PELRAS Update | April 2021 – Department of Labor Issues Opinion Letter Clarifying Compensability of Travel Time for Teleworking Employees

Jonathan F. Whalen, Esq., Campbell Durrant, P.C. | April 2021

With the prevalence of remote work due to the pandemic, employers are asking how non-exempt employees are compensated if they travel from their home office to a worksite within the same workday. The U.S. Department of Labor (“DOL”) issued an Opinion Letter on December 31, 2020 addressing this question against the backdrop of the following principles: 1) the Fair Labor Standards Act (“FLSA”) requires that employees be compensated for “working,” which means that they must be compensated for actions taken “for the benefit of the employer,” 2) an employee does not need to be paid for hours that she is off duty, and 3) normal commuting is specifically excluded from compensable hours.

The first scenario described by the DOL involved a non-exempt employee attending a parent-teacher conference.  The employee left her regular office at 1:00 p.m. to travel to the school, attended the conference, then traveled thirty minutes back to her home, where she resumed working remotely. The DOL concluded that none of the travel time was compensable. During the time between the employee’s departure from her office until her arrival at home, “her time [was] hers to do with as she please[d],” and she was not “performing compensable work for the employer.” Whether the employee immediately began working upon her arrival back home or performed other personal tasks before resuming work did not change the analysis because in either case the travel time would have taken place while the employee was “free to use her time…for her own purposes before resuming work.”

The second scenario described by the DOL involved a non-exempt employee with a doctor’s appointment. Before leaving for her 8:30 a.m. appointment, the employee performed remote work from 5:00 to 6:00 a.m. After the appointment, the employee traveled to her employer’s worksite where she worked for the remainder of the day. The DOL again concluded that none of the travel time was compensable, even though the employee began working remotely before her appointment. While the hour spent performing remote work is of course, compensable, the journey from the employee’s home to the doctor’s office and from there to the worksite constituted personal travel and commuting time, respectively. Thus, starting at 6:00 a.m., the employee was “off duty” and had “a block of time to use…for her own purposes,” and all time between 6:00 a.m. and when the employee resumed working at her office remained non-compensable because this time constituted a “block” of “reserved time” which was not compensable.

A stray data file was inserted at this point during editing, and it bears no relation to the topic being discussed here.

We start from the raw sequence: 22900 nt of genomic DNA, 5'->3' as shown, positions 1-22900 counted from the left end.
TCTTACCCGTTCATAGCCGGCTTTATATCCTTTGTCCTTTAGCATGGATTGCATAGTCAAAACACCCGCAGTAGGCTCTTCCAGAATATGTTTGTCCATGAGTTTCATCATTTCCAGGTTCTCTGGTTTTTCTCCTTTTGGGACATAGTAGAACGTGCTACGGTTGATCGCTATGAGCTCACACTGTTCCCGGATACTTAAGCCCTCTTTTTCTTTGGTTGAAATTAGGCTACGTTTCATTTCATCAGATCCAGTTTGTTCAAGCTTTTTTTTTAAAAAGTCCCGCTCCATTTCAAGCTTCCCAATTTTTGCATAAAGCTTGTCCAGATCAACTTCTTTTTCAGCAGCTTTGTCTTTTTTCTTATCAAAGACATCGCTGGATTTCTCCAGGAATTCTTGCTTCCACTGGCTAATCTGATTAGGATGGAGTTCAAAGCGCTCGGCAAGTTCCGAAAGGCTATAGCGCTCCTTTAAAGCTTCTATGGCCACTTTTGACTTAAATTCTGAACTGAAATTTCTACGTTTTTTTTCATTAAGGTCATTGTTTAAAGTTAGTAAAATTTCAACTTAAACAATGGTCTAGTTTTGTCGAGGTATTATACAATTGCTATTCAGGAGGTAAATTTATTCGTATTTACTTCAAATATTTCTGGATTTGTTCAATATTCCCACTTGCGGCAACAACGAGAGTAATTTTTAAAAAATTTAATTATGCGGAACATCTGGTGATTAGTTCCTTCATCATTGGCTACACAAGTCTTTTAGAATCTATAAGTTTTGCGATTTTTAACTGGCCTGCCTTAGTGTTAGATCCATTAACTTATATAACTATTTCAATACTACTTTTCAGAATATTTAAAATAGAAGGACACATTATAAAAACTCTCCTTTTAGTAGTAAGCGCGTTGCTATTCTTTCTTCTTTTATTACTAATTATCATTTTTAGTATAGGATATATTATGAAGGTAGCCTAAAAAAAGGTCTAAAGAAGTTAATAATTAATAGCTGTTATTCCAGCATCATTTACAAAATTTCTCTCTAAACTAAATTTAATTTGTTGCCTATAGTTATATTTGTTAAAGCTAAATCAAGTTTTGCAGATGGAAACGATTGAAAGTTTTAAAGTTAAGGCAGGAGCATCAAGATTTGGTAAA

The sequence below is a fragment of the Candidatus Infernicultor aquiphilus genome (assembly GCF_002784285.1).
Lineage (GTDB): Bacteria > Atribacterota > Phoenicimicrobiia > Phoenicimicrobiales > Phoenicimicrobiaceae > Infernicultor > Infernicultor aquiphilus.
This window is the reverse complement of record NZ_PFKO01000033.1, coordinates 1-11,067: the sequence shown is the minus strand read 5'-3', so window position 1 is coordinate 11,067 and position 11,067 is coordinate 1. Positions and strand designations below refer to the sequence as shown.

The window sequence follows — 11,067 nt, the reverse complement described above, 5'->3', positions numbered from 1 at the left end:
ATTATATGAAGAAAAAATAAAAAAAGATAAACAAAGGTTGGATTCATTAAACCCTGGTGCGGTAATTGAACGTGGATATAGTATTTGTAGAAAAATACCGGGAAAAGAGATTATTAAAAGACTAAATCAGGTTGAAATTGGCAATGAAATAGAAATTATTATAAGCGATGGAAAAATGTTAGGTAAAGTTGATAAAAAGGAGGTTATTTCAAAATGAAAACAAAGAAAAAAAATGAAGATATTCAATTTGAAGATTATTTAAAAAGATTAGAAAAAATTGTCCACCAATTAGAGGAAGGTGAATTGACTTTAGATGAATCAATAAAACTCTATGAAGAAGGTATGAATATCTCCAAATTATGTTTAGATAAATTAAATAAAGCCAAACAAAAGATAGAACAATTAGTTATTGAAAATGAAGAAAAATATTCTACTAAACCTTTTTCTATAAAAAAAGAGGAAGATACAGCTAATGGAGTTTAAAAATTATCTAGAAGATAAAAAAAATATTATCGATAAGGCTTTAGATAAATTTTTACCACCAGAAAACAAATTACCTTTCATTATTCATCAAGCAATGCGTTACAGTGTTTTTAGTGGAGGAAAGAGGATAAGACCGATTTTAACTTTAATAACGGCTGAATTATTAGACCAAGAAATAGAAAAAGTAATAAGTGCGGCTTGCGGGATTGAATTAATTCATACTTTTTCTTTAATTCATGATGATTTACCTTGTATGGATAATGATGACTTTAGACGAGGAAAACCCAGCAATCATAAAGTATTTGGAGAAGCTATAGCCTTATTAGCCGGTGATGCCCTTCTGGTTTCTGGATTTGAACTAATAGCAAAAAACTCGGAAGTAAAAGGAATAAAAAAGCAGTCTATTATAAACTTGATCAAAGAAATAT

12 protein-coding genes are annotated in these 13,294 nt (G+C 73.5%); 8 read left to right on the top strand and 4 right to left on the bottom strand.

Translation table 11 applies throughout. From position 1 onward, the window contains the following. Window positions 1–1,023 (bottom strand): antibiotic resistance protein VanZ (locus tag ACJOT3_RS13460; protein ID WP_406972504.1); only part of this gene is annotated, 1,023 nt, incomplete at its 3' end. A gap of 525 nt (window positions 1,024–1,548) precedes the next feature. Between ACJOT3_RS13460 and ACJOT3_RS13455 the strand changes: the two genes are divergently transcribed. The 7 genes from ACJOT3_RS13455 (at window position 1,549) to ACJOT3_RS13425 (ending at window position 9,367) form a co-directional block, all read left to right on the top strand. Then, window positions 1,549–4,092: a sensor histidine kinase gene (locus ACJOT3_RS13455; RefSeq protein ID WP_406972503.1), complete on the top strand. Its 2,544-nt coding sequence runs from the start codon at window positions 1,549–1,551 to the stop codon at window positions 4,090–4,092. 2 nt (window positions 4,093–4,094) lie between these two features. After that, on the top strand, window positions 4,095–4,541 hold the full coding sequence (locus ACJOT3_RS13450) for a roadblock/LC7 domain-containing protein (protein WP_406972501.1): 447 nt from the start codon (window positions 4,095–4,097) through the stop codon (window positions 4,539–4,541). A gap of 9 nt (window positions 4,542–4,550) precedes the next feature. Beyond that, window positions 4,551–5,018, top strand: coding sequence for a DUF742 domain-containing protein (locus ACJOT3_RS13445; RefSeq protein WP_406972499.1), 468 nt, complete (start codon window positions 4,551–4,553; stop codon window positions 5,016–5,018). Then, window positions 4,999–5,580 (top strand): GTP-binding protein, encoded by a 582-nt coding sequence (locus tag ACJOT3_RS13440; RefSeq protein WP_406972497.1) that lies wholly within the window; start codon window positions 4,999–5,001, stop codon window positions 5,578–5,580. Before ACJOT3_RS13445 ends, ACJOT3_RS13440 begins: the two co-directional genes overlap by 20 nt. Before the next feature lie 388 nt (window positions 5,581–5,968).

The DOL summarized its conclusions by stating that “when an employee…chooses to perform some work before traveling to the office or…chooses to perform work at home after leaving the office, and in either case has sufficient time in between her telework and office work periods to use…for her own purposes, the time she spends traveling between home and office is not compensable.”

The DOL also explained that the travel time in these two scenarios was not compensable under either the “worksite-to-worksite” travel doctrine, which states that travel time between worksites is compensable, or the “continuous workday” doctrine, which generally states that time between an employee’s first and last principal activities is compensable. The DOL pointed out that the employer in these scenarios was “not requiring the employee to travel as part of her work,” and thus the travel time was not compensable as “worksite-to-worksite travel,” and additionally that the employee had been “relieved from duty” during the travel periods, and thus such “reserved time” was not compensable under the “continuous workday” doctrine.

One unanswered question is whether non-exempt employees must be compensated for travel time when their workday is split between the home and regular worksite and the employee is not free to run personal errands or attend a personal appointment in the time in between working at two different locations. For example, what if the employer requires the employee to start their day from the home office and to then immediately report to the employer’s worksite at 11:00 a.m., with no personal time provided in between the change in locations? Under the “continuous workday” and “worksite-to-worksite” doctrines, such travel time may be compensable. Notably, the answer on compensability in that scenario likely depends whether it was the employee or employer who chose to split the workday between the home and regular office.    

When evaluating whether travel time is compensable for non-exempt, teleworking employees, employers should consider whether the travel constitutes nothing more than commuting time, and whether it takes place during periods where the employee has been relieved from duty. In those scenarios, the time is not compensable. On the other hand, travel time by non-exempt employees may be compensable if the employer required the employee to split their day between two locations, including a home office, with no time provided for personal errands or personal appointments during the change in work locations. And of course, if travel is required by the employer, or is undertaken for the employer’s benefit, such time is compensable.